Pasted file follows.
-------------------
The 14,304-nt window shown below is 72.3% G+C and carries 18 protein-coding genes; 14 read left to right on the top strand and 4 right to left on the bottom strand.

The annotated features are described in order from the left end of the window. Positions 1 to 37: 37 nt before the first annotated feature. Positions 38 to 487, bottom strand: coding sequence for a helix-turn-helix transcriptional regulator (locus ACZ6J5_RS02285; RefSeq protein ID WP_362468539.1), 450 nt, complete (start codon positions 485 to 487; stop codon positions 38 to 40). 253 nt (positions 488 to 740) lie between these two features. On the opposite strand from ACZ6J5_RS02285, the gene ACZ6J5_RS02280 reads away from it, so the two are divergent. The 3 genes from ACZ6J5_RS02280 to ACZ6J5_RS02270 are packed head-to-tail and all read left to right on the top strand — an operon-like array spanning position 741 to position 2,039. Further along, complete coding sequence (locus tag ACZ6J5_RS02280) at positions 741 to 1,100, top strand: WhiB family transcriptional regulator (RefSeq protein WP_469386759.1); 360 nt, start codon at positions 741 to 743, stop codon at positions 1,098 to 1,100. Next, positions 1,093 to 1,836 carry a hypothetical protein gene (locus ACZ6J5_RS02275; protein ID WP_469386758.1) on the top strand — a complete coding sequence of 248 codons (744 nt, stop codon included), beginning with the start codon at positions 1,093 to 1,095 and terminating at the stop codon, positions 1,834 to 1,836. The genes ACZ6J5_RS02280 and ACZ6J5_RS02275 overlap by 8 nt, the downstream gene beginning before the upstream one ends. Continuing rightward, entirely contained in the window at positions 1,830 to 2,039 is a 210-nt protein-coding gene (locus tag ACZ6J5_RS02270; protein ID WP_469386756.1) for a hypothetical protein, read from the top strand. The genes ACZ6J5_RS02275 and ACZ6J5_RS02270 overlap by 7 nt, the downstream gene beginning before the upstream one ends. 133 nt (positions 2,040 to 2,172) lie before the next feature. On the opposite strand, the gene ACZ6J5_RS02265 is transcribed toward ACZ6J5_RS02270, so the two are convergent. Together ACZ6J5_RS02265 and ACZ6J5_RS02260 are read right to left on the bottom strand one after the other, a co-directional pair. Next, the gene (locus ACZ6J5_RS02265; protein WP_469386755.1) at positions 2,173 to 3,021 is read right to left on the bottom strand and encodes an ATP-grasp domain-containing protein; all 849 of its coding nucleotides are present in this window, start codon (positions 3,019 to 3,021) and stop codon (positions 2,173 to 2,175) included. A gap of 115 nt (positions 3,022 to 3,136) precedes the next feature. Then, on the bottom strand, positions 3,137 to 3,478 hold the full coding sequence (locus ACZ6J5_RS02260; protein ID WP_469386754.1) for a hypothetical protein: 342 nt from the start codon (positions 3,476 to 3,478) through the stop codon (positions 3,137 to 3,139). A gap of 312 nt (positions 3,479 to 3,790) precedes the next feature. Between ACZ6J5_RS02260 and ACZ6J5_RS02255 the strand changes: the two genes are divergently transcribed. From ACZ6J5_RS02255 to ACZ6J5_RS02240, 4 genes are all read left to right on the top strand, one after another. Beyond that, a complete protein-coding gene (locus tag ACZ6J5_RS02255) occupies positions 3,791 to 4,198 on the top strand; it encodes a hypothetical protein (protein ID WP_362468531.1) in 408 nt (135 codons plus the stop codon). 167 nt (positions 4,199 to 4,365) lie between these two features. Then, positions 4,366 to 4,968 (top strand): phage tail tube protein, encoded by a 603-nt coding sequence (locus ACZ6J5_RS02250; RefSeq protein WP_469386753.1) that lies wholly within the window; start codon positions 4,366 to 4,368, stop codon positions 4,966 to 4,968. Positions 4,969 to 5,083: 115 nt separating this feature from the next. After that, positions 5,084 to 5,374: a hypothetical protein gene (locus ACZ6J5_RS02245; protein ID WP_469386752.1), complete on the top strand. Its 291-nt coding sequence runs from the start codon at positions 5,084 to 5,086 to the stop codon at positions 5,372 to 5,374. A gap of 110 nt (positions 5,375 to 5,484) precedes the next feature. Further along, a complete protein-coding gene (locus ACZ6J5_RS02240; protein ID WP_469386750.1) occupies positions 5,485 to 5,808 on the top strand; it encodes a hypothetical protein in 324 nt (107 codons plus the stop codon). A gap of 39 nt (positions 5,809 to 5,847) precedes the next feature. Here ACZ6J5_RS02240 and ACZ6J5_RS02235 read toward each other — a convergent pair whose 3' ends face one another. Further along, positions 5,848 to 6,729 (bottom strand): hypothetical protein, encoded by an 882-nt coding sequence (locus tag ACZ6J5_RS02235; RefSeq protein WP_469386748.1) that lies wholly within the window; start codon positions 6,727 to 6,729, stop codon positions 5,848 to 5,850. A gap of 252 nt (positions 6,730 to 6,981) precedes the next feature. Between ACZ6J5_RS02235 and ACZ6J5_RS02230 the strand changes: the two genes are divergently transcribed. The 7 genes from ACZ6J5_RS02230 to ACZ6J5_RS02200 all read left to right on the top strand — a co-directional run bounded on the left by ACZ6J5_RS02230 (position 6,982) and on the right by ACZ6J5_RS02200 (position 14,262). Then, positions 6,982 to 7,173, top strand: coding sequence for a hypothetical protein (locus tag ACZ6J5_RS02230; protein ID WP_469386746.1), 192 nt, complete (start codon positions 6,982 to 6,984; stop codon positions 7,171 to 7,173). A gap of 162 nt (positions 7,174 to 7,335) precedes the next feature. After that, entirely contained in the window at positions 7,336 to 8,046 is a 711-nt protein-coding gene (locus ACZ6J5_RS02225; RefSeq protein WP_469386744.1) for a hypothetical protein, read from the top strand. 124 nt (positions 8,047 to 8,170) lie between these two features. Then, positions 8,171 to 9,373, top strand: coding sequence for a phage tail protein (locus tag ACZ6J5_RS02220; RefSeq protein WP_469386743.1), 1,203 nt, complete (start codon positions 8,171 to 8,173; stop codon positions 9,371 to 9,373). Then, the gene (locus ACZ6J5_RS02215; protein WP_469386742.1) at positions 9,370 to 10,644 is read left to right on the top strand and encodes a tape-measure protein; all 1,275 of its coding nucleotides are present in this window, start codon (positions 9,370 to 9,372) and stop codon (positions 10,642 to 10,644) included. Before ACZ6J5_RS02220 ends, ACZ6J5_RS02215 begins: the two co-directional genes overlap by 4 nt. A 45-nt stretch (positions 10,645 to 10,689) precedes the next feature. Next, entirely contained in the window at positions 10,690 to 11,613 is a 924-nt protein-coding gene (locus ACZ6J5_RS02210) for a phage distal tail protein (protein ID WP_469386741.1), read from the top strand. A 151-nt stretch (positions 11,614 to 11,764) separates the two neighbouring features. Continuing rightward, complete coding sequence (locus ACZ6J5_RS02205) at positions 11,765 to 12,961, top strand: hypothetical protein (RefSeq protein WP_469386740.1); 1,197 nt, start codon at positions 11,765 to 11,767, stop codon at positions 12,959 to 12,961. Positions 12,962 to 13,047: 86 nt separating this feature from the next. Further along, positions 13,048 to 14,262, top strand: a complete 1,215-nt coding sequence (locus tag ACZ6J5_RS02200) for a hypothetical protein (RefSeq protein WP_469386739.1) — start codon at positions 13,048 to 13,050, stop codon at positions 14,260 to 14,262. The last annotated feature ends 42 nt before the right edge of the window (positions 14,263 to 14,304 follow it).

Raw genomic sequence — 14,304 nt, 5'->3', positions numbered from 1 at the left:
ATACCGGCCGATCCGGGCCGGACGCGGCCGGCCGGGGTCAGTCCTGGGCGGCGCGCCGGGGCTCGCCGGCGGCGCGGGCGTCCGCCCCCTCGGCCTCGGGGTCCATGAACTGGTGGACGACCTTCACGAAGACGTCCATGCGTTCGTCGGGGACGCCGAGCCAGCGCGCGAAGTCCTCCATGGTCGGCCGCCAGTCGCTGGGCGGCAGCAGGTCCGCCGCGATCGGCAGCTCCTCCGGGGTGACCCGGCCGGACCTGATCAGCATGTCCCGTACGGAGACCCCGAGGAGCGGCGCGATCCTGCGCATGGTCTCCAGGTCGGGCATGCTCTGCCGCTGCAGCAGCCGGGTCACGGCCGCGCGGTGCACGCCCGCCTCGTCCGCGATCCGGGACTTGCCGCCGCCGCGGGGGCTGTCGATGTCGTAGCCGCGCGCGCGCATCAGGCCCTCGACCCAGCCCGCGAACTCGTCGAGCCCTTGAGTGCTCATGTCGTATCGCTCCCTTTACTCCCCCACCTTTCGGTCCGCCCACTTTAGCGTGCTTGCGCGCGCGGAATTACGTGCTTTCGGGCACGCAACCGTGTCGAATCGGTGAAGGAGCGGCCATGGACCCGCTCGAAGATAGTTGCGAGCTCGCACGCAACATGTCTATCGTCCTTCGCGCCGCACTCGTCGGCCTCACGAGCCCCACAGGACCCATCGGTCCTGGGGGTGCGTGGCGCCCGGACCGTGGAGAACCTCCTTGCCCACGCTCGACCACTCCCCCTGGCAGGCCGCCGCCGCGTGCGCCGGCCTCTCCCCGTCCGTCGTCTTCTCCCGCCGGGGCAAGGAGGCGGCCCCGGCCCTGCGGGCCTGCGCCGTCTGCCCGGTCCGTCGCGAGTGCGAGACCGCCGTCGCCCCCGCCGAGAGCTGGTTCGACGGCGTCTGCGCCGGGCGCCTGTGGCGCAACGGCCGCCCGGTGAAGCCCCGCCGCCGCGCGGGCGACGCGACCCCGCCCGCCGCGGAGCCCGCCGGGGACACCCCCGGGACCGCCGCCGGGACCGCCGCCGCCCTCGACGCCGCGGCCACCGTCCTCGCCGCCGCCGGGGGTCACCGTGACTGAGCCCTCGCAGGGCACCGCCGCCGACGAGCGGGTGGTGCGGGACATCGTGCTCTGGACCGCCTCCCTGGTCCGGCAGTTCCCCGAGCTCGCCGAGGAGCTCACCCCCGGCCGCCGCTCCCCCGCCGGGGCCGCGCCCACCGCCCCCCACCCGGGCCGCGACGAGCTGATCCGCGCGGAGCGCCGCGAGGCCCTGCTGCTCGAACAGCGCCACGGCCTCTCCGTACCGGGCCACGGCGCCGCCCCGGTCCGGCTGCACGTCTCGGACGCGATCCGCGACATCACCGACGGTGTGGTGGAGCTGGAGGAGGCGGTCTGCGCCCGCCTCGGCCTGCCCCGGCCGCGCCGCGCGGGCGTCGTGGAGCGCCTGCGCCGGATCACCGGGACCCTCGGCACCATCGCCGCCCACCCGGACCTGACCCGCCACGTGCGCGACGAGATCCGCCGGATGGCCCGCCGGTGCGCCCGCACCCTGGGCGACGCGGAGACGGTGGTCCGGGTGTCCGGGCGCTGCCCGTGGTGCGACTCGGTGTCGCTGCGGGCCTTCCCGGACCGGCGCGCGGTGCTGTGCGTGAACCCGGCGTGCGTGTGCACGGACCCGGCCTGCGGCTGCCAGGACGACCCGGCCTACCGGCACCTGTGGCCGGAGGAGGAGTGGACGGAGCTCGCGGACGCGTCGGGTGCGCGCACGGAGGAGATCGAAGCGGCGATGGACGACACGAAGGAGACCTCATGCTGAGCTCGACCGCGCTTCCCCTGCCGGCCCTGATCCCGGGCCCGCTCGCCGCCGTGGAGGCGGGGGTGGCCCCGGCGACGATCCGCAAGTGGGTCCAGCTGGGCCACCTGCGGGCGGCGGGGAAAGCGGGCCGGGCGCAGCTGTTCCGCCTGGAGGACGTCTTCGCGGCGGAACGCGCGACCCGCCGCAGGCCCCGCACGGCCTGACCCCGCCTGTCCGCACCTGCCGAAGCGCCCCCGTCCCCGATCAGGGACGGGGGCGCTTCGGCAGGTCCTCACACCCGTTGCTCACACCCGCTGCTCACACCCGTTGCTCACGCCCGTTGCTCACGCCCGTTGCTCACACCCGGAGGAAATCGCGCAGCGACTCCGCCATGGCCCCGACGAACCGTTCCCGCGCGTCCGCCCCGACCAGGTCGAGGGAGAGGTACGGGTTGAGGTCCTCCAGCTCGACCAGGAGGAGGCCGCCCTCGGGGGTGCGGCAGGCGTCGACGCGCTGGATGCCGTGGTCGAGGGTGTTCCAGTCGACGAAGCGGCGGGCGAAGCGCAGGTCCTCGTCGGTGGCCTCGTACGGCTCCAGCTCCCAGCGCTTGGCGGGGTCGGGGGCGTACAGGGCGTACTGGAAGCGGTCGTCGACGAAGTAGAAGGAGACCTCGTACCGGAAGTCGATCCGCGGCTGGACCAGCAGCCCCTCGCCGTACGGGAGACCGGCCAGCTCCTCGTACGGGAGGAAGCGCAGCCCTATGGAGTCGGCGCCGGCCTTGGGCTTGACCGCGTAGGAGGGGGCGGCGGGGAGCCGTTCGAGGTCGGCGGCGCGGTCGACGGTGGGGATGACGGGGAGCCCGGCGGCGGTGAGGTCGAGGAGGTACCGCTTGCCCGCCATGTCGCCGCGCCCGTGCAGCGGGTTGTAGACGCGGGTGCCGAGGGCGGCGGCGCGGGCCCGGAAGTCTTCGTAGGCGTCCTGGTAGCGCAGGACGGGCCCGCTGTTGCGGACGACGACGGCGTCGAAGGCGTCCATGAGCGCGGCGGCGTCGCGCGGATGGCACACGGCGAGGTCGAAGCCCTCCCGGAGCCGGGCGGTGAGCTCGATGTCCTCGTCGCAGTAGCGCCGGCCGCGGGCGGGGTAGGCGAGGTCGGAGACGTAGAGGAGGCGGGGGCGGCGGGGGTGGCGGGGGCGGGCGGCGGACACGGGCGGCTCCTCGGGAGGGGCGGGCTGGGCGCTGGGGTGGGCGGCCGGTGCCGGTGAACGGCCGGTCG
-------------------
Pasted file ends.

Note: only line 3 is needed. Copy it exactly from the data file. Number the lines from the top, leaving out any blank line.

Raw genomic sequence — 14,304 nt, 5'->3', positions numbered from 1 at the left: